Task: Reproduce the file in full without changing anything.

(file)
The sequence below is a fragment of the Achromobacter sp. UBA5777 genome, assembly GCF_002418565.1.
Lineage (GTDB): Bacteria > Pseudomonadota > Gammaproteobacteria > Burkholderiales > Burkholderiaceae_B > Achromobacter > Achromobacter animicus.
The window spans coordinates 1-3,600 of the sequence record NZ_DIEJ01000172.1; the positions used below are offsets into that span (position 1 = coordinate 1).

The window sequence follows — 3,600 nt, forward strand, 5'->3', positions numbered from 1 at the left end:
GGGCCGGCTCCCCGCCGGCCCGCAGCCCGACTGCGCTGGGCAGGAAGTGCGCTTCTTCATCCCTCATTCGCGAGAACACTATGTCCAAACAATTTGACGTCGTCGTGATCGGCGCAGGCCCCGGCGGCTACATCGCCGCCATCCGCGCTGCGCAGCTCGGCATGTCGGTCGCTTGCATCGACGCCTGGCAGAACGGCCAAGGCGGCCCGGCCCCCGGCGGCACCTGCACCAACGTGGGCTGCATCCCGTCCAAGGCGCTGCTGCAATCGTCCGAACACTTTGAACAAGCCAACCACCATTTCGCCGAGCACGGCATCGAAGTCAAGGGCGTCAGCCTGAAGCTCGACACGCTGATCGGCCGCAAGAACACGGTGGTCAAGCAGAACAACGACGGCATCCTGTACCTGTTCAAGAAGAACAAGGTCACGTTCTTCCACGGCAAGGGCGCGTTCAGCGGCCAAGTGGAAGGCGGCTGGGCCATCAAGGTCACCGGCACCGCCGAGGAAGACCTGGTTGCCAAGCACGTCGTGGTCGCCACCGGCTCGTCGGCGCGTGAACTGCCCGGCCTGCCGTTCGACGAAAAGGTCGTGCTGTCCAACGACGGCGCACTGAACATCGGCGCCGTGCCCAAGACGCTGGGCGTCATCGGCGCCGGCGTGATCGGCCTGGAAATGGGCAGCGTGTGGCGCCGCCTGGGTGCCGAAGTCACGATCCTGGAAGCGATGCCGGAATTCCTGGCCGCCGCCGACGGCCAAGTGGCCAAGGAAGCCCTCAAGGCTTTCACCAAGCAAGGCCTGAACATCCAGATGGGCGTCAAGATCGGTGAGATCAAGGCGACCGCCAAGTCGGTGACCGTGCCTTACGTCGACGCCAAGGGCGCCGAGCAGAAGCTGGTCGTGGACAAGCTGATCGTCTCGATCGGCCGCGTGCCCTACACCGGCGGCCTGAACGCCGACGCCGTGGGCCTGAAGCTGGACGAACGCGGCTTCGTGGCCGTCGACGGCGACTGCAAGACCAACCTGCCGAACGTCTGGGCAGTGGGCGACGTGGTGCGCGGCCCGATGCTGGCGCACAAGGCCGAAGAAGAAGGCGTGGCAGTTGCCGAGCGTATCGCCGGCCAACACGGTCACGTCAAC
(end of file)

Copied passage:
The sequence below is a fragment of the Achromobacter sp. UBA5777 genome, assembly GCF_002418565.1.
Lineage (GTDB): Bacteria > Pseudomonadota > Gammaproteobacteria > Burkholderiales > Burkholderiaceae_B > Achromobacter > Achromobacter animicus.
The window spans coordinates 1-3,600 of the sequence record NZ_DIEJ01000172.1; the positions used below are offsets into that span (position 1 = coordinate 1).

The window sequence follows — 3,600 nt, forward strand, 5'->3', positions numbered from 1 at the left end:
GGGCCGGCTCCCCGCCGGCCCGCAGCCCGACTGCGCTGGGCAGGAAGTGCGCTTCTTCATCCCTCATTCGCGAGAACACTATGTCCAAACAATTTGACGTCGTCGTGATCGGCGCAGGCCCCGGCGGCTACATCGCCGCCATCCGCGCTGCGCAGCTCGGCATGTCGGTCGCTTGCATCGACGCCTGGCAGAACGGCCAAGGCGGCCCGGCCCCCGGCGGCACCTGCACCAACGTGGGCTGCATCCCGTCCAAGGCGCTGCTGCAATCGTCCGAACACTTTGAACAAGCCAACCACCATTTCGCCGAGCACGGCATCGAAGTCAAGGGCGTCAGCCTGAAGCTCGACACGCTGATCGGCCGCAAGAACACGGTGGTCAAGCAGAACAACGACGGCATCCTGTACCTGTTCAAGAAGAACAAGGTCACGTTCTTCCACGGCAAGGGCGCGTTCAGCGGCCAAGTGGAAGGCGGCTGGGCCATCAAGGTCACCGGCACCGCCGAGGAAGACCTGGTTGCCAAGCACGTCGTGGTCGCCACCGGCTCGTCGGCGCGTGAACTGCCCGGCCTGCCGTTCGACGAAAAGGTCGTGCTGTCCAACGACGGCGCACTGAACATCGGCGCCGTGCCCAAGACGCTGGGCGTCATCGGCGCCGGCGTGATCGGCCTGGAAATGGGCAGCGTGTGGCGCCGCCTGGGTGCCGAAGTCACGATCCTGGAAGCGATGCCGGAATTCCTGGCCGCCGCCGACGGCCAAGTGGCCAAGGAAGCCCTCAAGGCTTTCACCAAGCAAGGCCTGAACATCCAGATGGGCGTCAAGATCGGTGAGATCAAGGCGACCGCCAAGTCGGTGACCGTGCCTTACGTCGACGCCAAGGGCGCCGAGCAGAAGCTGGTCGTGGACAAGCTGATCGTCTCGATCGGCCGCGTGCCCTACACCGGCGGCCTGAACGCCGACGCCGTGGGCCTGAAGCTGGACGAACGCGGCTTCGTGGCCGTCGACGGCGACTGCAAGACCAACCTGCCGAACGTCTGGGCAGTGGGCGACGTGGTGCGCGGCCCGATGCTGGCGCACAAGGCCGAAGAAGAAGGCGTGGCAGTTGCCGAGCGTATCGCCGGCCAACACGGTCACGTCAAC